Why Are Flags Half Staff Today? See Proclamations for September 11

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Why are  United States flags flying at half-mast today? You’ll be seeing U.S. flags at government buildings across the country flying at half-staff through sunset today, September 11, in memory of the victims of September 11, 2001 and the heroes of that day. Today is also known as Patriot Day. There are also state half-staff proclamations today too. Read on to learn more details about why flags are lowered today.


Flags Are Flying Half-Staff in Memory  of the Victims of September 11 & the Heroes Who Responded to the Attack

Flags are flying half-staff today in memory of the victims of September 11, 2001 and the many people who responded heroically after the attack, including first responders, members of the military, and others in the U.S.

President Donald Trump signed the following proclamation for today in honor of Patriot Day 2020.

In 2001, our Nation, united under God, made an unbreakable promise never to forget the nearly 3,000 innocent Americans who were senselessly killed on September 11. On this sacred day — Patriot Day — we solemnly honor that commitment. As the bells toll, we call by name those who perished in the terrorist attacks in New York, New York; Arlington, Virginia; and Shanksville, Pennsylvania. In cities and towns across our great country, we stand in solidarity to remember the victims and mourn their stolen hopes and dreams.

On a day that began as ordinary as any other, terrorists carrying out a sadistic plan murdered thousands of our fellow compatriots. With shock and disbelief, we watched our first responders, encumbered by heavy equipment and hindered by debris and smoke, rush with conviction and courage into the void to rescue those in despair. With pride and sorrow, we felt the tremendous bravery of those aboard Flight 93, who summoned the courage to charge the terrorists in a counterattack that saved countless American lives. As the day closed, America steadied its resolve to hold accountable those who had attacked us and to ensure it would never happen again.

The courage, heroism, and resilience Americans displayed on 9/11, and in its aftermath, are perpetual testaments to the spirit of our country. While our Nation was anguished by this attack, the grit displayed that day — the very essence of America — was a reminder that our citizens have never failed to rise to the occasion. Heroes sprang into action in the face of great peril to help save their fellow Americans. Many laid down their lives. As we reflect on the events of that September morning, let us recommit to embrace the stalwart bravery displayed and reaffirm our dedication to defending liberty from all who wish to deny it.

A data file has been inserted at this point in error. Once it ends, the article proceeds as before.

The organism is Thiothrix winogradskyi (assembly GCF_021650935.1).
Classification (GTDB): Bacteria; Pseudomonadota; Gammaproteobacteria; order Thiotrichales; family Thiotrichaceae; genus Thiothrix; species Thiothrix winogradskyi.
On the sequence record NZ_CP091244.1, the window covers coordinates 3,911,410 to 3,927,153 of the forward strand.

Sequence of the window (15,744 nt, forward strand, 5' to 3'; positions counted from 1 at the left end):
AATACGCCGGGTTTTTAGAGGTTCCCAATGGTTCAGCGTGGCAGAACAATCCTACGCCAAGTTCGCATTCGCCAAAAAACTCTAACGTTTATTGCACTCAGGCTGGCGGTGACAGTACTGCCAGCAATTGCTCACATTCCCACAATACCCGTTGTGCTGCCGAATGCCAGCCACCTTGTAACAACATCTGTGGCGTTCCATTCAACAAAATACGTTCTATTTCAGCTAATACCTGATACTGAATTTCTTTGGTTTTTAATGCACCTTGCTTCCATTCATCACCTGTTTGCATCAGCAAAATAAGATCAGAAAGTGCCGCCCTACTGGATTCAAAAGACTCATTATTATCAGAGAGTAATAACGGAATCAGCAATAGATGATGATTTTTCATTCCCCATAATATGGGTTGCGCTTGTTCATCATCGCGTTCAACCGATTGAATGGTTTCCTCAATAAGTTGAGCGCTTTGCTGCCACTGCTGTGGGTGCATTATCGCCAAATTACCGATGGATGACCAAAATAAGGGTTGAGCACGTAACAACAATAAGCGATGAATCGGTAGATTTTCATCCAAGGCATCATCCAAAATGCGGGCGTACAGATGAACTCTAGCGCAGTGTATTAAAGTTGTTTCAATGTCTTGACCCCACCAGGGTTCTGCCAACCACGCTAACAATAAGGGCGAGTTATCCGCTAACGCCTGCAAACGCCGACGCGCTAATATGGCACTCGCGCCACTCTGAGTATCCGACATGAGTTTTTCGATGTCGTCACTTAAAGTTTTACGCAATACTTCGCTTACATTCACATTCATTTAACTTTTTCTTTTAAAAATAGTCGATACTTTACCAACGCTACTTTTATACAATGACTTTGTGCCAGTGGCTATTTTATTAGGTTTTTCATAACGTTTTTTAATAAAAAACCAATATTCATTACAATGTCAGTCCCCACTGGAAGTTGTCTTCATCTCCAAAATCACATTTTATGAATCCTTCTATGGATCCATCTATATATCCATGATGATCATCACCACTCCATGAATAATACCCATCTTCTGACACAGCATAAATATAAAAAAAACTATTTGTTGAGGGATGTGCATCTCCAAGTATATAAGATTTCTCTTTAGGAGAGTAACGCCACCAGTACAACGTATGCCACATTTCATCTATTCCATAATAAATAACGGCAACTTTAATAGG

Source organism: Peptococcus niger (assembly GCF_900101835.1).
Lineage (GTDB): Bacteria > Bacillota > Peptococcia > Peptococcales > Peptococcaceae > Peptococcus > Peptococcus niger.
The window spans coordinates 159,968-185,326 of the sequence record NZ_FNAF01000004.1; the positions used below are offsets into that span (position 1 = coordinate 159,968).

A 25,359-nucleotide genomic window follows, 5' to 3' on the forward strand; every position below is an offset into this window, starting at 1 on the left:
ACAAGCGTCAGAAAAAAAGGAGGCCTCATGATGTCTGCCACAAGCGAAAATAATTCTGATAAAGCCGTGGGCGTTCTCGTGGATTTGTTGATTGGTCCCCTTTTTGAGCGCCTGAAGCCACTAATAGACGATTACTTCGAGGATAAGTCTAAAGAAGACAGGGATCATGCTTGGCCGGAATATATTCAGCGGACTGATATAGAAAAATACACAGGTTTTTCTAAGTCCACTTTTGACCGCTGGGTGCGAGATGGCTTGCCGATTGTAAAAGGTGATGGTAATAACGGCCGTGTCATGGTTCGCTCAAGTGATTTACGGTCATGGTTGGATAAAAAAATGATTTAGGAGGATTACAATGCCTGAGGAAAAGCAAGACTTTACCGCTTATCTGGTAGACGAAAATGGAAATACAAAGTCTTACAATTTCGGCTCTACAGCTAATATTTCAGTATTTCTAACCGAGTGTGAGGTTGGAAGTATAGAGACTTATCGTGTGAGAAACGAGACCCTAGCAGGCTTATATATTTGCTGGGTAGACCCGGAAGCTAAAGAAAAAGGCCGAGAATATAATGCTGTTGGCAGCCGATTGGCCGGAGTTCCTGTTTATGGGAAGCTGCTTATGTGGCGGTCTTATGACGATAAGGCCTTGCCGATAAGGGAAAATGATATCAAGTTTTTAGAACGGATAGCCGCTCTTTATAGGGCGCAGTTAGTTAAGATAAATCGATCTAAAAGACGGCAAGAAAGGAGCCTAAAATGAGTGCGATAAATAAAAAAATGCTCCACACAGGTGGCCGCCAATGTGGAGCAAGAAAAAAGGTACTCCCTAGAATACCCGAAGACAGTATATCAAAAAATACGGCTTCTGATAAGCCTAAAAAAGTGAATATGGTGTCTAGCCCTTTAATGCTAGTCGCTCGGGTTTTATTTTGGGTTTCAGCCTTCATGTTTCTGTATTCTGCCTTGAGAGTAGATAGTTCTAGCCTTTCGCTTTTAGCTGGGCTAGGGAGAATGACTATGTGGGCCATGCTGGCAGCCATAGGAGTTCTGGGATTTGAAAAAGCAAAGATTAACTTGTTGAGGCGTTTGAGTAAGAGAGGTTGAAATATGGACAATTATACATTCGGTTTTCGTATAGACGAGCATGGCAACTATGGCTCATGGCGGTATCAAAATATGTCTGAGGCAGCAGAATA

To fulfill our collective promise never to forget, we impart the memory of that fateful day to our children and grandchildren. The smoke that rose from the Twin Towers, the Pentagon, and the Pennsylvania field carried away the souls of innocent Americans. As we recall the images of our American Flag raised from the ashes of Ground Zero and the Pentagon, we are reminded that good triumphs over evil. We recommit ourselves to fortifying our cherished American values so that future generations will know in their souls that the United States is the land of the free and the home of the brave.

This Patriot Day, we commemorate the lives of those who perished on September 11, 2001, we pray for the families who carry on their legacies, and we honor the unmatched bravery of our Nation’s first responders. We also commend those who, in the days and years following the attack, answered the call to serve our country and continue to risk their lives in defense of the matchless blessings of freedom.

By a joint resolution approved December 18, 2001 (Public Law 107-89), the Congress designated September 11 of each year as “Patriot Day.”

NOW, THEREFORE, I, DONALD J. TRUMP, President of the United States of America, do hereby proclaim September 11, 2020, as Patriot Day. I call upon all departments, agencies, and instrumentalities of the United States to display the flag of the United States at half-staff on Patriot Day in honor of the innocent people who lost their lives on September 11, 2001. I invite the Governors of the United States and its Territories and interested organizations and individuals to join in this observance. I call upon the people of the United States to participate in community service in honor of the innocent people we lost that day and to observe a moment of silence beginning at 8:46 a.m. Eastern Daylight Time to honor those victims who perished as a result of the terrorist attacks of September 11, 2001.